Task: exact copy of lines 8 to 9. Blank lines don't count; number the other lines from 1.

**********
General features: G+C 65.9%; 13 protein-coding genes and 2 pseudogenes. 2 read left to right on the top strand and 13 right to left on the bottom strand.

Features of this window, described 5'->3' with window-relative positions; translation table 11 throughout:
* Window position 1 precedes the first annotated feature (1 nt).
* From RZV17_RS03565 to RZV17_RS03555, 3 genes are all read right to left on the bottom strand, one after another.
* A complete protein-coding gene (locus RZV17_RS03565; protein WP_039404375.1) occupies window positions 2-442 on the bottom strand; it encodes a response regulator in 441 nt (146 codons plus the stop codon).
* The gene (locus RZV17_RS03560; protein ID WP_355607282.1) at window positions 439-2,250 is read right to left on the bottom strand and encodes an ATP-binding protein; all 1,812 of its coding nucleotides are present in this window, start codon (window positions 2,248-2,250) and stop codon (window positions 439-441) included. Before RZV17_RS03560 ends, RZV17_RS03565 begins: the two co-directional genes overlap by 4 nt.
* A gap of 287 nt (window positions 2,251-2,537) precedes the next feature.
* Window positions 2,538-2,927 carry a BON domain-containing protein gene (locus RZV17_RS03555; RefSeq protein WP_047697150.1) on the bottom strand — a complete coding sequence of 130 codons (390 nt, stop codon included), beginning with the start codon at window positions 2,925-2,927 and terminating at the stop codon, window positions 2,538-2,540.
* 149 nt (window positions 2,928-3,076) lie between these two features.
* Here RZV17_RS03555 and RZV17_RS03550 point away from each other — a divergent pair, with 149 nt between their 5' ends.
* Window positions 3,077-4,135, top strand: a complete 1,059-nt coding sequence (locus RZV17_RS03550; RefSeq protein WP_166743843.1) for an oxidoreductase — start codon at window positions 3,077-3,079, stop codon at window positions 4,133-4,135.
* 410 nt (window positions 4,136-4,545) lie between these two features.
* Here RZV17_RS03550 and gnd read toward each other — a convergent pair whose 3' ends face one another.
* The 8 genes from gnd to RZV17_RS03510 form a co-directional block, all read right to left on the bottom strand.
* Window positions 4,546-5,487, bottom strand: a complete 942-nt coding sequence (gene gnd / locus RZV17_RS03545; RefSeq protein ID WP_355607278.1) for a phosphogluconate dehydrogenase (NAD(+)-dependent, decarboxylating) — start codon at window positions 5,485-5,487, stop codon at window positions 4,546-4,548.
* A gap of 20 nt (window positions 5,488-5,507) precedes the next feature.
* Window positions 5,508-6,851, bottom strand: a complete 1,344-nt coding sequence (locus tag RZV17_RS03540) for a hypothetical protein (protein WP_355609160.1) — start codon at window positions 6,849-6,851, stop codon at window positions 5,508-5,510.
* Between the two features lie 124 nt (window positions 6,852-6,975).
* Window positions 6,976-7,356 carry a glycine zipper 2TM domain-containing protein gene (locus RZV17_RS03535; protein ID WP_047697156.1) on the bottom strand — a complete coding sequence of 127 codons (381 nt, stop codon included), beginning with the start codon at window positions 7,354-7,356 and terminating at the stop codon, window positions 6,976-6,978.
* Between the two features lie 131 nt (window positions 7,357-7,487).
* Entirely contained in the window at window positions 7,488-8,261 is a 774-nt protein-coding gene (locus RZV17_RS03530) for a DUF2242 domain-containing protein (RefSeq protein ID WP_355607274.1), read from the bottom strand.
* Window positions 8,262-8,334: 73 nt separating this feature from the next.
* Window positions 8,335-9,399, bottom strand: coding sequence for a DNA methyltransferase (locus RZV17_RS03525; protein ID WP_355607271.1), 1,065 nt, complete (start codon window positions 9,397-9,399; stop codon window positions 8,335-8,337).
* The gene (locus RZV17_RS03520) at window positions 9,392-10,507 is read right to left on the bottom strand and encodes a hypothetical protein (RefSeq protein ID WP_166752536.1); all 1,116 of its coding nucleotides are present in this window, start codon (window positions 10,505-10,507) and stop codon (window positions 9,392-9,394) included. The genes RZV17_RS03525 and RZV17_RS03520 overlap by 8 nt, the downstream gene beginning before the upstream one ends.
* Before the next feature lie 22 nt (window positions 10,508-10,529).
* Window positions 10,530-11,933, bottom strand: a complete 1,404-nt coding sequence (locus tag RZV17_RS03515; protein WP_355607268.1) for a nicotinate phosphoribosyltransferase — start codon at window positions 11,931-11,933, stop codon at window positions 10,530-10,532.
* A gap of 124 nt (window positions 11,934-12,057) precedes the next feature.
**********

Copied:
* Window positions 2,538-2,927 carry a BON domain-containing protein gene (locus RZV17_RS03555; RefSeq protein WP_047697150.1) on the bottom strand — a complete coding sequence of 130 codons (390 nt, stop codon included), beginning with the start codon at window positions 2,925-2,927 and terminating at the stop codon, window positions 2,538-2,540.
* 149 nt (window positions 2,928-3,076) lie between these two features.